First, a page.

Career development training for graduate coordinators - supplemental resources and activities
Graduate program coordinators often find themselves among the first people graduate students go to with a wide variety of questions, including concerns about career options. This presents an opportunity to meet the needs of our graduate students, by providing graduate coordinators with access to training on career development theory, practice, and resources.
- Meet with an advisor in the career services office that serves your graduate students. Ask questions about the types of services offered, if they meet individually with grad students and on what topics, if they host workshops or speakers for grad students, if grad students may attend their career or internship fairs, and if they have partnerships with corporations that may benefit to grad students' job searches
- Conduct a survey of graduate students
in your program to better understand their needs. Ask questions about the
types of careers they are considering, which career-related resources are most
helpful to them both at the program level and campus-wide, and what types of
additional support and services they need.
- Review exit survey career outcomes for your program. To find these, go to the Major Areas of Study page (https://tools.grad.wisc.edu/mas/), select your program, and scroll to the "Program Profile" section.
- In addition to encouraging your graduate students to attend events in the "Beyond the Tenure Track" series hosted by the Graduate School and partners each fall and spring semesters, go to these events yourself to learn more about topics like writing resumes and cover letters, preparing for interviews, conducting a job search, Individual Development Plans, and more. Look for similar workshops hosted by other units on campus or in the community.
- Explore the following Graduate School webpages:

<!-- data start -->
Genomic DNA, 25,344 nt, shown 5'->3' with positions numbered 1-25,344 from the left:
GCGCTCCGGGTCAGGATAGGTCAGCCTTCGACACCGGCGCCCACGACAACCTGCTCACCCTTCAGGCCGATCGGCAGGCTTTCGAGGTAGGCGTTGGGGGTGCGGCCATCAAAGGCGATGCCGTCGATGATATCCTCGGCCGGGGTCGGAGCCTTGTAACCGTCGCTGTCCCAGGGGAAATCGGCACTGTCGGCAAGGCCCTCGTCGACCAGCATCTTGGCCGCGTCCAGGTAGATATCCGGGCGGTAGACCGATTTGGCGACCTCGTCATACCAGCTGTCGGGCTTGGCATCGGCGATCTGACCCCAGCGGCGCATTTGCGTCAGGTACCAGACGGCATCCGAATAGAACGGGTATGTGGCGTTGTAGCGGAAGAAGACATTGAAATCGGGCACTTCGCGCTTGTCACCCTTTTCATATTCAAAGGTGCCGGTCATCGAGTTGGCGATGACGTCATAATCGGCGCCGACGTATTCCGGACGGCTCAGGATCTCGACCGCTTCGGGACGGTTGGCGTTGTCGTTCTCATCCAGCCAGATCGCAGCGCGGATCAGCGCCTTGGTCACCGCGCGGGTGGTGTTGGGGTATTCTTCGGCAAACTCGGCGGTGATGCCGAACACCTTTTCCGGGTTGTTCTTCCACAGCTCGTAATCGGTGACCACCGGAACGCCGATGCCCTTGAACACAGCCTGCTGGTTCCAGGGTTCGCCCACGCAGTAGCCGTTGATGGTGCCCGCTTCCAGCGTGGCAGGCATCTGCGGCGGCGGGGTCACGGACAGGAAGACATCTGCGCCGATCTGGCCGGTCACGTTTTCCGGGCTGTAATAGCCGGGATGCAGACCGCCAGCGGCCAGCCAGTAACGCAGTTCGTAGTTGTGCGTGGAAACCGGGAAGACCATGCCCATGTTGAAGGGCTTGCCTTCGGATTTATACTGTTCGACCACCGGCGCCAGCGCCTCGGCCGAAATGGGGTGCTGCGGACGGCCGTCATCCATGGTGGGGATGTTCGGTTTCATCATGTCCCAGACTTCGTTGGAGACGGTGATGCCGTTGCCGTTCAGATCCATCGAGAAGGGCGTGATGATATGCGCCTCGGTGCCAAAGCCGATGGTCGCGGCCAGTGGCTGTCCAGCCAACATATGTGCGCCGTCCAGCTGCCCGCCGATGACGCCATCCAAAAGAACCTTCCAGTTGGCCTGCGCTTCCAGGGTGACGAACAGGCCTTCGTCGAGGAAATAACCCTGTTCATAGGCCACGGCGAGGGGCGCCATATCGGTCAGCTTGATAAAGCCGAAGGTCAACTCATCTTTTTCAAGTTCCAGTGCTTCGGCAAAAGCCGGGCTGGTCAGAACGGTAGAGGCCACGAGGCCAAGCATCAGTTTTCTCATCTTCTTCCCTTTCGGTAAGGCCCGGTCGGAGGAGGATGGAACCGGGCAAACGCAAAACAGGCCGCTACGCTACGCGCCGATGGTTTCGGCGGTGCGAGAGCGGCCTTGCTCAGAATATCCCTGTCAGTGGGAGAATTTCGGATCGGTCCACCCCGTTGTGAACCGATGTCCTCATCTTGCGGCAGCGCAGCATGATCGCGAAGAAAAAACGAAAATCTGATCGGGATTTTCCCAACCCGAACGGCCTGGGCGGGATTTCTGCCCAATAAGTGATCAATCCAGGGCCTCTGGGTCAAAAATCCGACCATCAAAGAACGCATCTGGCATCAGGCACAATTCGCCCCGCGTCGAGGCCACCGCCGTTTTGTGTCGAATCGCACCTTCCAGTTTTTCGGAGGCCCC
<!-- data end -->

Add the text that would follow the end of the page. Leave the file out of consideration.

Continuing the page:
- Career Exploration: http://grad.wisc.edu/pd/careerexploration
- Career Services for Graduate Students: http://grad.wisc.edu/pd/jobsearch/beyond/careerservices
- Individual Development Plan: http://grad.wisc.edu/pd/idp
- Check out DiscoverPD (https://my.grad.wisc.edu/DiscoverPD), a new tool from the Office of Professional Development in the Graduate School, aimed at helping UW-Madison graduate students advance their academic and professional goals. Anyone with a netID can access DiscoverPD. Start by reviewing the nine areas (or "facets") of professional development, then try out the self-assessment, and view a customized report of areas of strength and weakness. This report comes with recommendations to help develop within each facet.
- Read up on the topic of career paths beyond the tenure track. Here are some examples to get you started:
- "So what are you going to do with that?": Finding Careers Outside Academia, 3rd Edition - Susan Basalla and Maggie Debelius
- Put Your Science to Work: The Take-Charge Career Guide for Scientist - Peter S. Fiske.
- Alternative Careers in Science: Leaving the Ivory Tower - edited by Cynthia Robbins-Roth.
- Review content of the Versatile PhD in detail, including sample application materials and various sectors and job types.